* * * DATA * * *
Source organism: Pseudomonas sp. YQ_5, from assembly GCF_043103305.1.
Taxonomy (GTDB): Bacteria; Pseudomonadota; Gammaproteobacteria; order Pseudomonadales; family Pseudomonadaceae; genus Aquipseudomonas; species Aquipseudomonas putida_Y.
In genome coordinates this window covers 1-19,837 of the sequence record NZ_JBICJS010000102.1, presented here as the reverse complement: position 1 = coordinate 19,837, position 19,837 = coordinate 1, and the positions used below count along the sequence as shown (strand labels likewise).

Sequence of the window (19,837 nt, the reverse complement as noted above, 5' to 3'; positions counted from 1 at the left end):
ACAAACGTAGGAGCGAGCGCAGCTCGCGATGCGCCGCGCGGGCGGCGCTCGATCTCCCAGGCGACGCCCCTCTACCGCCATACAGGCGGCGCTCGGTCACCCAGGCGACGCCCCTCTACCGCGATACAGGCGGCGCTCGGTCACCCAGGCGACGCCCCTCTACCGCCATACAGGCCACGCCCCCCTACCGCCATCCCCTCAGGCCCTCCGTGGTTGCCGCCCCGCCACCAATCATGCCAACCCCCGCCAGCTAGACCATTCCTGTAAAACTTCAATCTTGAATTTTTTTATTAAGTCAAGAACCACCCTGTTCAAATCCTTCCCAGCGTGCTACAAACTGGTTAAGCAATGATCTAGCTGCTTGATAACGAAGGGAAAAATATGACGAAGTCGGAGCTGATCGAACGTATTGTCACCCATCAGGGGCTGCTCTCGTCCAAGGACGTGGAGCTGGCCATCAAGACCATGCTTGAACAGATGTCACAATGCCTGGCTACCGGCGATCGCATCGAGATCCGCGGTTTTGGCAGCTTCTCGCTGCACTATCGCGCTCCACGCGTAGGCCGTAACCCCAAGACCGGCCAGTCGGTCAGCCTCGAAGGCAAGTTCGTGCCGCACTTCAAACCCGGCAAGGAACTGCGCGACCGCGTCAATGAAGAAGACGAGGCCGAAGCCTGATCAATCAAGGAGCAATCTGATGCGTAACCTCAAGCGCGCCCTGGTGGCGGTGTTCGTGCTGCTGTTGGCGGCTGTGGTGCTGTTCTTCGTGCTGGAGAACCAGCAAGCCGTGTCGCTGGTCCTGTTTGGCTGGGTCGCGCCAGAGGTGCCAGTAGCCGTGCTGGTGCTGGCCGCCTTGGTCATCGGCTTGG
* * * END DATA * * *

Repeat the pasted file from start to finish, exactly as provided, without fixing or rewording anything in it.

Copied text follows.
Source organism: Pseudomonas sp. YQ_5, from assembly GCF_043103305.1.
Taxonomy (GTDB): Bacteria; Pseudomonadota; Gammaproteobacteria; order Pseudomonadales; family Pseudomonadaceae; genus Aquipseudomonas; species Aquipseudomonas putida_Y.
In genome coordinates this window covers 1-19,837 of the sequence record NZ_JBICJS010000102.1, presented here as the reverse complement: position 1 = coordinate 19,837, position 19,837 = coordinate 1, and the positions used below count along the sequence as shown (strand labels likewise).

Sequence of the window (19,837 nt, the reverse complement as noted above, 5' to 3'; positions counted from 1 at the left end):
ACAAACGTAGGAGCGAGCGCAGCTCGCGATGCGCCGCGCGGGCGGCGCTCGATCTCCCAGGCGACGCCCCTCTACCGCCATACAGGCGGCGCTCGGTCACCCAGGCGACGCCCCTCTACCGCGATACAGGCGGCGCTCGGTCACCCAGGCGACGCCCCTCTACCGCCATACAGGCCACGCCCCCCTACCGCCATCCCCTCAGGCCCTCCGTGGTTGCCGCCCCGCCACCAATCATGCCAACCCCCGCCAGCTAGACCATTCCTGTAAAACTTCAATCTTGAATTTTTTTATTAAGTCAAGAACCACCCTGTTCAAATCCTTCCCAGCGTGCTACAAACTGGTTAAGCAATGATCTAGCTGCTTGATAACGAAGGGAAAAATATGACGAAGTCGGAGCTGATCGAACGTATTGTCACCCATCAGGGGCTGCTCTCGTCCAAGGACGTGGAGCTGGCCATCAAGACCATGCTTGAACAGATGTCACAATGCCTGGCTACCGGCGATCGCATCGAGATCCGCGGTTTTGGCAGCTTCTCGCTGCACTATCGCGCTCCACGCGTAGGCCGTAACCCCAAGACCGGCCAGTCGGTCAGCCTCGAAGGCAAGTTCGTGCCGCACTTCAAACCCGGCAAGGAACTGCGCGACCGCGTCAATGAAGAAGACGAGGCCGAAGCCTGATCAATCAAGGAGCAATCTGATGCGTAACCTCAAGCGCGCCCTGGTGGCGGTGTTCGTGCTGCTGTTGGCGGCTGTGGTGCTGTTCTTCGTGCTGGAGAACCAGCAAGCCGTGTCGCTGGTCCTGTTTGGCTGGGTCGCGCCAGAGGTGCCAGTAGCCGTGCTGGTGCTGGCCGCCTTGGTCATCGGCTTGG